On this point, Bhalla and Zimmer couldn’t disagree more.
They said that HCDO operatives close to Smith asked that Bhalla have his petitions ready as a contingency plan – for what, no one knows.
“Ravi was very interested in running anyway,” Zimmer said, but, “They asked (for petitions to be prepared).” Over the weekend, Bhalla rounded up the necessary signatures. “I fully support Councilman Bhalla’s candidacy. I am extremely glad that he decided to run,” Zimmer said.
Numerous attempts to speak directly to Smith were unsuccessful, she said, including an in-person snide slink away at a recent fundraiser sponsored by – who else – Bernie Kenny.
“They had knowledge,” she said.
Smith concluded his statement: “(Bhalla is) entitled to run. I wish him well but he’s naive if he thinks we are going to support his allies while he runs against us.”
Bhalla said other than a “very minor modification” made to the Hoboken-supported committeeperson and candidate list on Monday morning via email, it was near complete on Friday.
“That appears to be an excuse for a political decision they made,” Bhalla said. The request for municipal recommendations was sent out at 1 p.m. on Thursday with responses due at 5 p.m. the same day, and although he responded on Thursday as asked, his submission wasn’t completed until Friday (then amended on Monday in a fashion acceptable to the party org), he said. He supplied email correspondence to support the submission times.
Zimmer said Smith and the HCDO’s decision wasn’t based on “any artificial deadline, it was made on a backroom deal with Union City Mayor Brian Stack.”
Around the same time that the Bhalla letter was sent to Smith, a letter from committee person and longtime political interloper Michelle Russo arrived at the HCDO.
Russo’s letter recommended a full slate of anti-Bhalla/Zimmer, pro-Ramos/Stack candidates, which was ultimately the basis for Smith’s accommodations.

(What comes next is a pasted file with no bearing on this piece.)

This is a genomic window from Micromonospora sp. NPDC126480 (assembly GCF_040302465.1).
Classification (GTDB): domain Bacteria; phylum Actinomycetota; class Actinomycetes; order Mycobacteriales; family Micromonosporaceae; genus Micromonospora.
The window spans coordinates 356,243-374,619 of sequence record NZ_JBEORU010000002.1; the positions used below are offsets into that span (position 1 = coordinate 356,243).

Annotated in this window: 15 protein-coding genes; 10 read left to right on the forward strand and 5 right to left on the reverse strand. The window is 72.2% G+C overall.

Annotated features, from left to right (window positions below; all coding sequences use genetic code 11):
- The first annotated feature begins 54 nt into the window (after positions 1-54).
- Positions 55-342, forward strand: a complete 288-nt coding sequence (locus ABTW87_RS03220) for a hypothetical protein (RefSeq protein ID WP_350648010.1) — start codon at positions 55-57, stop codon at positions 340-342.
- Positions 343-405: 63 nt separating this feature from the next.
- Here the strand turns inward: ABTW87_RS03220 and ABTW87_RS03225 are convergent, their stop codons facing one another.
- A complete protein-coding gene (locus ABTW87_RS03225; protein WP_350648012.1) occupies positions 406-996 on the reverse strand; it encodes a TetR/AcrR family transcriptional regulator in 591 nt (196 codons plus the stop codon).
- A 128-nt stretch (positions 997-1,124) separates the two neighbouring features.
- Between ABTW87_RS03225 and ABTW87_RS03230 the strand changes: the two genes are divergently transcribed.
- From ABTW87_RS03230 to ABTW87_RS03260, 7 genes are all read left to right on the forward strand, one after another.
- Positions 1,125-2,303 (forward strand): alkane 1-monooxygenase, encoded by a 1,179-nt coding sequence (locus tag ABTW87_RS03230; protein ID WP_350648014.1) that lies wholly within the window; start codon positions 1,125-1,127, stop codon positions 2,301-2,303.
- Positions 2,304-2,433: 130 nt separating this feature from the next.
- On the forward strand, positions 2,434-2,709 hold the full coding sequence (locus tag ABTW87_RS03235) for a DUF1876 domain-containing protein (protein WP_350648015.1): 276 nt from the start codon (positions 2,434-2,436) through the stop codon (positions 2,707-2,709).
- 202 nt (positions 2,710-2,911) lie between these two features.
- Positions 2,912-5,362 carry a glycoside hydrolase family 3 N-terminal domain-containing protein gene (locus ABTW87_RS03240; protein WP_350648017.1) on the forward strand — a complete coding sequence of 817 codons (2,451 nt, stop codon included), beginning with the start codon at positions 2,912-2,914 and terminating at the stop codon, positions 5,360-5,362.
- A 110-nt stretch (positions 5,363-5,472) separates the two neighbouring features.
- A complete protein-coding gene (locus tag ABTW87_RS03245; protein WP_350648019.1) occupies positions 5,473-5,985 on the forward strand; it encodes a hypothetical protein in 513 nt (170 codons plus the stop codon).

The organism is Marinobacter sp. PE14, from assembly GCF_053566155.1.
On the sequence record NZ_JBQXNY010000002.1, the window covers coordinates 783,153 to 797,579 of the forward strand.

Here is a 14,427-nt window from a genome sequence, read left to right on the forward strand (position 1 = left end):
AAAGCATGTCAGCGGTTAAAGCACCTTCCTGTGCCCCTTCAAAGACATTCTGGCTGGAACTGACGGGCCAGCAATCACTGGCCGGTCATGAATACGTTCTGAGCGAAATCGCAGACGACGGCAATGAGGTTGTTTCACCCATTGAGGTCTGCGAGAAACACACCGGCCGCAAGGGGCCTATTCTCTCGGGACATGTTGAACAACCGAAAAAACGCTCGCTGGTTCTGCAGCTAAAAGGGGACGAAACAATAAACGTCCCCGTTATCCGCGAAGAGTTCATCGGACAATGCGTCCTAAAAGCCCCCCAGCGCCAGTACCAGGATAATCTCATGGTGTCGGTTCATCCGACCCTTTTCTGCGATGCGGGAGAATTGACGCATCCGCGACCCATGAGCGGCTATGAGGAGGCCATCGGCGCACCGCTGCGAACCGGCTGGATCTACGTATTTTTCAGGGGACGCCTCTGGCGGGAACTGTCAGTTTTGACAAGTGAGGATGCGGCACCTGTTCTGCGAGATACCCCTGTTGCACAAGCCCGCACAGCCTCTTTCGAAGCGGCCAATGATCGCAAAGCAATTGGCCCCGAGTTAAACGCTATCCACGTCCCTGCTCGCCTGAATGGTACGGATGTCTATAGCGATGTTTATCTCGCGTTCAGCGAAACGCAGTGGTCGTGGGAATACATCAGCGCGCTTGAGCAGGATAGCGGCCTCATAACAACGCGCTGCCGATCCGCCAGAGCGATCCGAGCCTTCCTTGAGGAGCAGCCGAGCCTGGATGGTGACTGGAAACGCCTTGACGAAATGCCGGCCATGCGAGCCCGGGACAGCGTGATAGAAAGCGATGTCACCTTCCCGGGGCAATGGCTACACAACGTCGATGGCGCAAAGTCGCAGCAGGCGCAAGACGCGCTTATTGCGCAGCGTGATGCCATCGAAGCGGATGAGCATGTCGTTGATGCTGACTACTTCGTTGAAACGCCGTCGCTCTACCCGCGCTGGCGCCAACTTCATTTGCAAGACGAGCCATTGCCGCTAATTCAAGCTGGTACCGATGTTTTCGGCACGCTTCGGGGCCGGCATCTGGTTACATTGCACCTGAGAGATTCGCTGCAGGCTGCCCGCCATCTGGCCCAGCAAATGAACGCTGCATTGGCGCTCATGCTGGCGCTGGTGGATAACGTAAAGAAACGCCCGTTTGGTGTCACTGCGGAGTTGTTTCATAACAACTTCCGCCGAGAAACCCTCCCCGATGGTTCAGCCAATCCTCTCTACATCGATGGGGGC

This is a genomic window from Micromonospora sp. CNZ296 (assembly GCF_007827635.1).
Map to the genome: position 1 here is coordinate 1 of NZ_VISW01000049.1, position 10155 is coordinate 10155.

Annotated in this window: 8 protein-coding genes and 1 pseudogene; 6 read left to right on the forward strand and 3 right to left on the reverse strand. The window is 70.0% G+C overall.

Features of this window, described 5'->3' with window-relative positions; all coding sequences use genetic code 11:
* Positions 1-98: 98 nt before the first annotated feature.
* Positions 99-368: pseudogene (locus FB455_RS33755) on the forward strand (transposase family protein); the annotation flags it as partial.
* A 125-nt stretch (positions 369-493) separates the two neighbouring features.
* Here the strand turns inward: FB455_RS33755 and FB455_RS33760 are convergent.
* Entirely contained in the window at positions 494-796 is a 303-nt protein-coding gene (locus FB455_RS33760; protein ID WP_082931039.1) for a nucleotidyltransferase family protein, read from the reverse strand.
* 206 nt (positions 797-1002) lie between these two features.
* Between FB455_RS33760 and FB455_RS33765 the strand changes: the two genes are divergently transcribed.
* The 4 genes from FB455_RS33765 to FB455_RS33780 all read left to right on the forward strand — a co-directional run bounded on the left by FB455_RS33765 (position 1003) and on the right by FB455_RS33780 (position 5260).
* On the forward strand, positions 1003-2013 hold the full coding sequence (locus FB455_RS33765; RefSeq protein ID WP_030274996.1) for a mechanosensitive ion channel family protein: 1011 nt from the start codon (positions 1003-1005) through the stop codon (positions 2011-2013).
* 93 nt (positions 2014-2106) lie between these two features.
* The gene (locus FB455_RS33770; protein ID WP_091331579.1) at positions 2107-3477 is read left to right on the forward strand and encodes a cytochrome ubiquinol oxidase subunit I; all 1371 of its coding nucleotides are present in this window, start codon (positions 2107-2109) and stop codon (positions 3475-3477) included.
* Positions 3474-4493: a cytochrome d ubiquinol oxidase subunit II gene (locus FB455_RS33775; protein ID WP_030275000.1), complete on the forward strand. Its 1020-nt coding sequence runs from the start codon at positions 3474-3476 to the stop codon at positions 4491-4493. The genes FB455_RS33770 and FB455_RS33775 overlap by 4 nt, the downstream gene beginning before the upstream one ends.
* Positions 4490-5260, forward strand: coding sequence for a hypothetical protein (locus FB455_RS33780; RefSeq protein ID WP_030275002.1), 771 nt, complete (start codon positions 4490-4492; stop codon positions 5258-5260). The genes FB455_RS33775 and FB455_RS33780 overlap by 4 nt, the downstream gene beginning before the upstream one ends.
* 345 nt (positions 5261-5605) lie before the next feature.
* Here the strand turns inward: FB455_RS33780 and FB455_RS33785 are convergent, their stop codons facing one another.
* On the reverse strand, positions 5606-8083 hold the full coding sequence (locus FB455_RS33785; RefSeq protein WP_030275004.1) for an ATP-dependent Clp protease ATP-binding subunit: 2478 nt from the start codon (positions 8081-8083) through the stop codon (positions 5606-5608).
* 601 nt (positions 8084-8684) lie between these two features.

Russo did not answer a request for comment, but emails obtained by PolitickerNJ show her letter to Smith came in hours after Bhalla’s letter.
Russo’s husband was mayor of Hoboken from 1993 to 2001 before his arrest for political corruption. Her son, Michael Russo, resigned his vice presidency of the Hoboken City Council last week after video of his meeting with famed snitch Solomon Dwek surfaced in the wake of the Jersey Sting tome that outed the younger Russo.
Councilman Russo is part of a cross-town alliance against Zimmer and her reform team.
He’s joined by Ramos, Councilwoman Beth Mason, and developer Frank Raia, among a host of others.
“It’s unfortunate that the Democratic Party has chosen to align themselves with the Russo line of Democratic candidates instead of the duly elected mayor and party chairman,” Bhalla said. “It does speak volumes. This shows there’s no place for reformers in the county Democratic political machine.”
Zimmer agrees, and openly questions whether anyone should be siding with Russo, who is up for election in the city ward races this year – and who Team Zimmer is desperately trying to soften up.
“If (the HCDO) thinks this kind of conduct is acceptable, it’s not what true Democrats feel is acceptable,” she said.
No one expects Bhalla to come close to Ramos this year, but Ramos is rumored as a potential mayoral candidate against Zimmer in 2013 – so power over the committee seats could be crucial going forward.
In the meantime, the mayor’s team in the mile-square city is going to concentrate on gaining the majority of committee seats off the line – akin to what Jersey City Councilman Steve Fulop is trying next door.